The allegation in paragraph X is sufficient to survive demurrer under the Schiele test.
We next consider whether the complaint states a cause of action for breach of warranty, as well as strict liability.
The defendant does not appear to question that plaintiff has adequately pleaded facts constituting a cause of action under the warranty provisions of the Uniform Commercial Code. The question is whether, legally, she can have a cause of action under those provisions. Defendant argues that she cannot, first, because her action is, in substance, one for strict liability, and cannot be otherwise characterized by plaintiff consistently with Dowell v. Mossberg, 226 Or. 173, 355 P.2d 624, 359 P.2d 541 (1961), and later cases holding that the dominant characteristic of an action rather than the plaintiff's designation is determinative of the action's nature; and, second, because plaintiff lacks the requisite privity with defendant to bring an action for breach of warranty.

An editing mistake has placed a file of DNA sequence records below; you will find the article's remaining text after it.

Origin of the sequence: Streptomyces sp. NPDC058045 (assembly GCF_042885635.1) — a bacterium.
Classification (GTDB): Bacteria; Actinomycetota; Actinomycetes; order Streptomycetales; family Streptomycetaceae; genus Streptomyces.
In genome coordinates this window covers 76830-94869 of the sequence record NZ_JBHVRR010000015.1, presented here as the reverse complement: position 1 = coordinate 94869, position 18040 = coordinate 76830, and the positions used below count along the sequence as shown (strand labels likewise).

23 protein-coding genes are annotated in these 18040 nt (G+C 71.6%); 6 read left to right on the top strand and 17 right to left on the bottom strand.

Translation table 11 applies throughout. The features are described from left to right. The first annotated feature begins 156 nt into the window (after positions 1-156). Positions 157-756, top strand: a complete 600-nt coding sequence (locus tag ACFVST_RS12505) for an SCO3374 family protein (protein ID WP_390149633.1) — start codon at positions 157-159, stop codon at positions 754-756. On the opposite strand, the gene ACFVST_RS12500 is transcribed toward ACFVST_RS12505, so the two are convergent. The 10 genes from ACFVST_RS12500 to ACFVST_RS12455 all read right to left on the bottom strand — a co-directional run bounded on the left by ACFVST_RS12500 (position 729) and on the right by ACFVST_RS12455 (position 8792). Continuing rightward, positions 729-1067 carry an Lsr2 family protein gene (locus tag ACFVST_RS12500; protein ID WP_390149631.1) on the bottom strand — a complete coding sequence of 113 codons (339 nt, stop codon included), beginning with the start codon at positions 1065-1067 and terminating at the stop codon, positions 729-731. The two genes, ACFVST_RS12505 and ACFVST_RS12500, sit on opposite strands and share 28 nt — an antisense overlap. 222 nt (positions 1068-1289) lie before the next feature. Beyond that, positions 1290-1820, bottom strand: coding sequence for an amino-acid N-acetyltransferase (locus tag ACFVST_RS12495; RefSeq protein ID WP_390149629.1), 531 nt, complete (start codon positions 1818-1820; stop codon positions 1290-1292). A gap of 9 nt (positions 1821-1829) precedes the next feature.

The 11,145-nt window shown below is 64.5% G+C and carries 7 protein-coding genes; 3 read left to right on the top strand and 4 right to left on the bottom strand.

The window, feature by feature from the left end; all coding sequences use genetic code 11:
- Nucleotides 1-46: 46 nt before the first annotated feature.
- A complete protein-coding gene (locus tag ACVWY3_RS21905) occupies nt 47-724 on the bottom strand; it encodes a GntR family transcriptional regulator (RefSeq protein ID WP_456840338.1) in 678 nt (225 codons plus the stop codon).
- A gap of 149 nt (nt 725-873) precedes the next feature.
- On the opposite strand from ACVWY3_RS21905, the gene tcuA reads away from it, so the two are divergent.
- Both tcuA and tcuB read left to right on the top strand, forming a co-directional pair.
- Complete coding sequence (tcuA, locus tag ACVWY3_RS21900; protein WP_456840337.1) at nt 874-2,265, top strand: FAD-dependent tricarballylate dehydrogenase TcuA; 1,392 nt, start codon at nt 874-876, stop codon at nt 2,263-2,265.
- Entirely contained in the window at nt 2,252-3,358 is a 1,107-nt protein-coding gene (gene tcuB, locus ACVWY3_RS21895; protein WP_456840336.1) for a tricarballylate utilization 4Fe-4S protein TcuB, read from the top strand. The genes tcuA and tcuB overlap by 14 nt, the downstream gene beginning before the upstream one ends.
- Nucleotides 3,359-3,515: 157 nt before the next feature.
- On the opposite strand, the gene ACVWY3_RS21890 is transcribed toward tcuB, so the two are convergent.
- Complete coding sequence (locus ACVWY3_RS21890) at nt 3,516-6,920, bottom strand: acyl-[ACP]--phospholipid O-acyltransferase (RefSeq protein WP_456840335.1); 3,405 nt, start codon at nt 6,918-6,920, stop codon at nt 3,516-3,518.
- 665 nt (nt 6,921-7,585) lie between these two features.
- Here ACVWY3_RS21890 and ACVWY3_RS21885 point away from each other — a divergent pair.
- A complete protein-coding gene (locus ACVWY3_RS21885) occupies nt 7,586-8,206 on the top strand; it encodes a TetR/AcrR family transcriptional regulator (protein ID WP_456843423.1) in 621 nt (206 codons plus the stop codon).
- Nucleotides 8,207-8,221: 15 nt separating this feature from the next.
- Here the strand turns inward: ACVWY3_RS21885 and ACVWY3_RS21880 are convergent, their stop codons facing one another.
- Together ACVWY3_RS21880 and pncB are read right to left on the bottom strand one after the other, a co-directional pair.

The Supreme Court manifestly held in Redfield v. Mead, Johnson Co., 266 Or. 273, 512 P.2d 776 (1973), that plaintiffs may elect to proceed under the UCC or § 402 A when injured by products which are both unreasonably dangerous and not as warranted; that by proceeding under the UCC they may avail themselves of the UCC's four-year statute of limitations (ORS 72.7250), rather than the two-year tort statute, and that the rule of Dowell v. Mossberg, supra, is inapposite in light of the express statutory right of action and express limitation period provided by the UCC. Defendant argues that the Supreme Court recanted from Redfield in Lindemeier v. Walker, 272 Or. 682, 684-85, 538 P.2d 1266 (1975). We understand the language of Lindemeier upon which defendant relies as saying no more than that Redfield does not modify Dowell or make Dowell inapplicable to various situations of kinds other than the kind involved in Redfield and involved here. We reject defendant's first argument.